If the world is to meet the targets of the Paris Agreement on climate change, trillions will need to be shifted to low carbon projects in countries across Asia.
A new report, launched in Singapore last week (6 September), concludes $7.7 trillion will need to be invested until 2035 in energy efficiency initiatives and renewable energy projects to support the low carbon transition in China, India, Japan and South East Asia.
Announced as the most comprehensive analysis to date of the climate finance situation in Asia, the Investing for the climate in Asia report is based on the disclosure of leading banks, investors and insurers across the region.
The findings highlight the need to ramp up the investment in clean energy globally said Mindy Lubber, director of North America’s Investor Network on Climate Risk (INCR), “particularly in countries like India.”
Lubber said investors around the world will need to shift trillions of dollars to clean energy. “It is a tremendous challenge and will only be achievable if we work together,” she warned.
— Alison Azaria 🇨🇦 (@AlisonAzaria) September 6, 2016
“Investors in all regions are now working collaboratively to mitigate carbon risks and grow new low carbon investments,” said Stephanie Pfeifer, CEO of Europe’s Institutional Investors Group on Climate Change (IIGCC).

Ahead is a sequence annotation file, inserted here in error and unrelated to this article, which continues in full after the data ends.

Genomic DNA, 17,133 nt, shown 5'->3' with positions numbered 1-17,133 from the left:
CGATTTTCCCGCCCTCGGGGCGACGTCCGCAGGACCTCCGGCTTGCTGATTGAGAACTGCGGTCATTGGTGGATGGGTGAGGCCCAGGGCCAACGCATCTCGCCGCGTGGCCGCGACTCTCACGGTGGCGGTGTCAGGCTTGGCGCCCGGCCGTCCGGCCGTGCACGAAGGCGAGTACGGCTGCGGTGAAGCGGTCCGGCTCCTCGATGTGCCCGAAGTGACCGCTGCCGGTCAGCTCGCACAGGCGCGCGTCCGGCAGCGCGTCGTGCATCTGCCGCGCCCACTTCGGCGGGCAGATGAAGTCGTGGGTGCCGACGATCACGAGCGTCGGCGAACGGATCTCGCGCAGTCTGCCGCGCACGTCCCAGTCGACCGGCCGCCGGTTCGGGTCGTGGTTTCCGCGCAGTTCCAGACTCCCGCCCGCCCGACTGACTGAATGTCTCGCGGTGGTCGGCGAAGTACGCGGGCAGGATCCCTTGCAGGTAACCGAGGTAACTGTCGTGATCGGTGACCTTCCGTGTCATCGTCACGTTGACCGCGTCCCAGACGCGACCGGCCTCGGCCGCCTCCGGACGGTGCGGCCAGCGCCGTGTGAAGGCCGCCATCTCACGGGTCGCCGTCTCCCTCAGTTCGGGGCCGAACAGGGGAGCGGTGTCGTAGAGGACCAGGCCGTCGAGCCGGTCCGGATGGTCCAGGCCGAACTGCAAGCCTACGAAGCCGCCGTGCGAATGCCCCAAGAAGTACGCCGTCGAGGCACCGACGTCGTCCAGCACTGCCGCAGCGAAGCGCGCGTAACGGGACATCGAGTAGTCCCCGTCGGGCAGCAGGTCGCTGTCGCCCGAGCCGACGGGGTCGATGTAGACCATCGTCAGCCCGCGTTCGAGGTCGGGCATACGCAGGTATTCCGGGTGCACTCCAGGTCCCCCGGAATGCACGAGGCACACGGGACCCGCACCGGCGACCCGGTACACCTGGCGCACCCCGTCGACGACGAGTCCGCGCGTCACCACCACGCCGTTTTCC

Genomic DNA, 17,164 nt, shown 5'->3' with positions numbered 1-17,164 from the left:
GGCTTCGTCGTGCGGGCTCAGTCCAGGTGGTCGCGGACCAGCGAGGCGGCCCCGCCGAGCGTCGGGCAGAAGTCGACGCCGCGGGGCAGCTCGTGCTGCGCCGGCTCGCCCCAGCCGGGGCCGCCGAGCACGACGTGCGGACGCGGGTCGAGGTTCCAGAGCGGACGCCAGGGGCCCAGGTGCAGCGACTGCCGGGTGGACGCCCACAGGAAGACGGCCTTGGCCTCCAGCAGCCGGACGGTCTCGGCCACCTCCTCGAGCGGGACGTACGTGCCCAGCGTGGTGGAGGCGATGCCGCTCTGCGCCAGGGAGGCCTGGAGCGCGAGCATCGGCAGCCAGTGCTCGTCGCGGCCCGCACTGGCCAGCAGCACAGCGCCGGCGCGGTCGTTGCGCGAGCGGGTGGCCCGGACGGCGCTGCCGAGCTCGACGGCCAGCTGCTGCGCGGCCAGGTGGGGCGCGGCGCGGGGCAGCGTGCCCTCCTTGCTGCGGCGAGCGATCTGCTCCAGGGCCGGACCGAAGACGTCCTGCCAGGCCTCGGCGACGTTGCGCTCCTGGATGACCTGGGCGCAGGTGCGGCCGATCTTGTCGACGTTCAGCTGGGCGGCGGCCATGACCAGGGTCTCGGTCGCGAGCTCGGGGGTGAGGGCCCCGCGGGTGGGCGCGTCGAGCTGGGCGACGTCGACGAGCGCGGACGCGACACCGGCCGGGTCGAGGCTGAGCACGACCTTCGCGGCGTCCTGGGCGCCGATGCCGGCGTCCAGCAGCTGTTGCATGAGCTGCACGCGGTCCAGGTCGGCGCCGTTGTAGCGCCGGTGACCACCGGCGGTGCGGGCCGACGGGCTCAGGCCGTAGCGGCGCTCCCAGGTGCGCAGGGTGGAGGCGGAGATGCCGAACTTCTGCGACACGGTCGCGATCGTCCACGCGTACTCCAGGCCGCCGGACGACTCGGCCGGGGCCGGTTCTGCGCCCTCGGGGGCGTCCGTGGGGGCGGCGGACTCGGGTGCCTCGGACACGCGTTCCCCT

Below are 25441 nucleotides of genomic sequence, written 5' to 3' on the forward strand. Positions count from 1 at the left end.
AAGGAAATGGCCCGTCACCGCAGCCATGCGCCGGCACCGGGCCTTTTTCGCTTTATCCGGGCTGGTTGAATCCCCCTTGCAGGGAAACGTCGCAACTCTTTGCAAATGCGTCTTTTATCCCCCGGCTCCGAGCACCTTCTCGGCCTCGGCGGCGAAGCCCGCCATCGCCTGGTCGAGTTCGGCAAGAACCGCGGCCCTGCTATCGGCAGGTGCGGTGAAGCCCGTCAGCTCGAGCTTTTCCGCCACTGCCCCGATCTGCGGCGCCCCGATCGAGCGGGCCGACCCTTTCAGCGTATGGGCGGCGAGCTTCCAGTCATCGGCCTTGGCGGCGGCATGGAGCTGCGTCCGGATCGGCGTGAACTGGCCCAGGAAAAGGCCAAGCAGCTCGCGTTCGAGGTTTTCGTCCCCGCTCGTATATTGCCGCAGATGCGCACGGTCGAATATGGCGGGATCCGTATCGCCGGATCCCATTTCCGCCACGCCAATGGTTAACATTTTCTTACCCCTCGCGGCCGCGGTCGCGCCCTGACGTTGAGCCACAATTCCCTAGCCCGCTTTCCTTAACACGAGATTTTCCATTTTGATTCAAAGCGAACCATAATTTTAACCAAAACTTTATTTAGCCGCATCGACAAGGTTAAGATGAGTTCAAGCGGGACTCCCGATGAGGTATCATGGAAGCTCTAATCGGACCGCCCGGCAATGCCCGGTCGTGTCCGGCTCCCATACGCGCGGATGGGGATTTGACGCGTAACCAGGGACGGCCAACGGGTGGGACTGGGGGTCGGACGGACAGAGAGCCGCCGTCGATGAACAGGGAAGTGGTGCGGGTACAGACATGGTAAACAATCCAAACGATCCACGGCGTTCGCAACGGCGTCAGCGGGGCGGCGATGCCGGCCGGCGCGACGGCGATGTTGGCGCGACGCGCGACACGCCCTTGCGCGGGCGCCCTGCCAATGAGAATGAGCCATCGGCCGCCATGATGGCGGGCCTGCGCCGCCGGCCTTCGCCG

The report on the state of play of climate finance in Asia was announced as part of the re-launch of the Asia Investor Group on Climate Change (AIGCC). The AIGCC hopes to play a key role, along with investor groups in other parts of the world, in accelerating climate change related finance and investment opportunities.
“The Paris Agreement clearly signaled to investors that the transition to a sustainable low carbon economy is underway and accelerating,” Pfeifer said.
Gearing up Fast
Emma Herd, CEO of the Australia and New Zealand focused Investor Group on Climate Change (IGCC), said the finance sector has recognised the opportunities of investing in the low carbon transition and is “gearing up fast.”
“While it’s clear that progress is uneven and gaps remain (…), progress over the past two to three years has been remarkable. There’s no doubt that a great transition is on,” Herd said.
Although the report concludes that climate risk and responsible investment are increasingly becoming part of core business activities across Asia, it urges financial regulators to take steps to boost the shift to low carbon investment and improve competitiveness in the market.
Of the institutions included in the analysis, almost a third have factored climate change risks into their financing operations. Over a quarter of banks referred to climate change factors as a reason to limit financing and more than 80 per cent disclosed their policy on responsible lending.
The pace of change in Asia is well illustrated by China, according to the report. China’s banks have led in taking steps to restrict finance to industries with high energy consumption and high pollution.
But in terms of regulatory approaches, the picture is mixed. Five of the countries included in the report have banking initiatives, four have sustainability codes and five include sustainability disclosure as a requirement to get listed on their stock exchange.
The report was produced by Asia Research and Engagement (ARE) with the support of the Australia and New Zealand Banking Group (ANZ).
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